She is an astonishingly good artist, has exhibited publicly before, but also has expressed her continuing reticence to release her things to the Internet. “People will just screenshot them and next thing I know my drawings will end up on a shirt being sold from whoknowswhere. It’s a piece of me, so I can’t let that happen. And the only way to do it is to not upload them to the internet.”

And so just like that, the ubiquitous sketchbook/notebooks of the analog age have attained a more important part of something they already somewhat were — a personal grimoire of the spirit, of sorts.

Sure, you can keep notes on your various devices and make digital art and never show it to anyone—but human nature is strong and the temptation to just post it to the internet will always be there. From the other side, you can always take pictures/scan your work from your paper notebooks and then upload them—but that is probably less likely.  And, the benefit of using paper notebooks has been revealed in the concept of “desireable difficulty”, which is explained in the article I cited above. In short, the act of having to write something down in an analog fashion when doing something like taking notes, results in better learning and retention and enhanced creativity. Clearer perspective. A more relaxed state. As a woman interviewed in the article says “It’s this thing that is so intuitive. It’s between you and paper and a pen. It’s kind of meditative.”

I am convinced that the real cultural rebels of the future will not purposefully have much of a presence on the internet at all. It’s already starting to happen in dribs and drabs and it’s not all older people, either. We’ve had some 20 odd years of people just blaring out their lives and feelings in various social media—it’s like a great catharsis that had to happen, but now we get to move on. And, as the internet monetizes more and more and relies on the ever- present irritant of advertising and wilts under the pressure of government and corporate control,  some people will move on more quickly and thoroughly. The majority will still use social media, but there will be significant pockets of social-media-resisting people. And those people will be using the time they used to use on social media exploring their precious personal ciphers and sometimes sharing them with the people that matter most.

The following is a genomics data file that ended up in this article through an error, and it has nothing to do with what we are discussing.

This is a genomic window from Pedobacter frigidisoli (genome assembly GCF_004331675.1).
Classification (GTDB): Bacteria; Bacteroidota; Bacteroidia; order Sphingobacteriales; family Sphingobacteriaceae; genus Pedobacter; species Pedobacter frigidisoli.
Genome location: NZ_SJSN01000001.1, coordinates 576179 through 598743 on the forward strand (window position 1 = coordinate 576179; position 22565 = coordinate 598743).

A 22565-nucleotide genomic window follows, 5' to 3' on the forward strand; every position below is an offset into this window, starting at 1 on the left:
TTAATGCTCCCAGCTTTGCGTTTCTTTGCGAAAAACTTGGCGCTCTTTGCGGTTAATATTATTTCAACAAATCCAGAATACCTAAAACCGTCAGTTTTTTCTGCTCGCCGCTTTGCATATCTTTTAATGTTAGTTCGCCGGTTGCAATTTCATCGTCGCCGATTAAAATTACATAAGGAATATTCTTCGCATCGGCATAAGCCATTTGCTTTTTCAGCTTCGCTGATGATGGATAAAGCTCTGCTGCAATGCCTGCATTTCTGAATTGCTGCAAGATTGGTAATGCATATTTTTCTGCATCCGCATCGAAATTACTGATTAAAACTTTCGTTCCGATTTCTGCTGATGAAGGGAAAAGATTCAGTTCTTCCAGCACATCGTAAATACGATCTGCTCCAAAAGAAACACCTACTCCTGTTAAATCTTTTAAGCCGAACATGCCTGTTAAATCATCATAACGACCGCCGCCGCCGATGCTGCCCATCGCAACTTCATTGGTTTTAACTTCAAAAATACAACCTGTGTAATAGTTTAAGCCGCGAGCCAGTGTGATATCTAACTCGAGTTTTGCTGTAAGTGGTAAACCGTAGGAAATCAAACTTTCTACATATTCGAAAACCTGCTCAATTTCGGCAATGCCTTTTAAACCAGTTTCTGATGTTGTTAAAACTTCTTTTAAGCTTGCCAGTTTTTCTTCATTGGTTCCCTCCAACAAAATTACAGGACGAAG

The Circle of Hollow Participation

I just finished Dave Eggers “The Circle”. This morning I listened to a story about how Google is changing their name—and how they have feelers into many aspects of our lives and our lives in the future. The new company name is supposedly “Alphabet”, a reference one commentator linked to Google’s desire to cover everything from A to Z.

Especially chilling, after having read “The Circle”.

“The Circle” does not require you to sift through hidden meanings—it is a bare-faced prediction of a future that is just around the corner. A future where a large, internet company will control every aspect of our lives, from large-scale issues, like politics, down to the micro aspects, the very way people spend each second of their days. After reading this book, words like “participation” and “transparency” take on new, ominous meanings. It is a world where a person can no longer choose what to share with the world and there is no space for solitude. It is a world where we are enslaved to an endless circle of hollow, time-sucking interactions—“smiles” and “frowns” in the book.

I had a little brush with this recently as the captains of the team I belong to on a commerce site sent out a memo to it’s members enforcing a mandatory commenting system. Since it is a team, I can understand the desire for more participation from its members—but mandatory commenting? How much time will be taken up with vapid comments, likes, etc, just so people can stay on the “team”?

In  “The Circle”, the central character, Mae, is taken to task soon after she is hired by the large internet company, about how much time she should be spending, in the eyes of the company, on mandatory social circles. She ends up having to stay for hours after work, adding useless comments, smiling and frowning on other comments, and answering pushy emails from social climbers, to meet the expectations of the company.

Mae accepts this, and other worse things, throughout the book, justifying it all as inevitable and as “worth it” for the benefits she perceives she is receiving. When the end comes, it comes with an absolute surrender to the company ideals that is terrifying.

Metahistory.org talks about two dystopian, futuristic novels “1984” by George Orwell and “Brave New World” by Aldous Huxley. The author points out how Orwell may have gotten it wrong with his vision of grey, shuffling, chained masses forced into compliance. Instead, he thinks, we may be traveling towards the “Brave New World” vision where the masses, in essence, demand their own shackles through mass addiction (soma, in Brave New World). In my opinion, “The Circle”, which points out our society’s addiction to social media, illustrates this concept beautifully.

The Black Butterfly

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I recently returned from one of the great liminal zones—the Oregon Country Fair. Fairs and festivals have a long history of serving as a “space out of time”—a place where the rhythm of mundane, everyday life is suspended and turned upside down, and “real life” is left behind. I have often heard people say they wish they could live in that world all of the time. That wish, however, would destroy the basic idea of something like the Country Fair (or that other great liminal festival, Burning Man). The point is that it is temporary. Its liminality, and the often amazing things that happen within that space, is generated by its passing nature. Yes, you can bring some feelings and concepts with you back to the “real world”, but you can never live full-time in the Fair—that would obliterate its effect.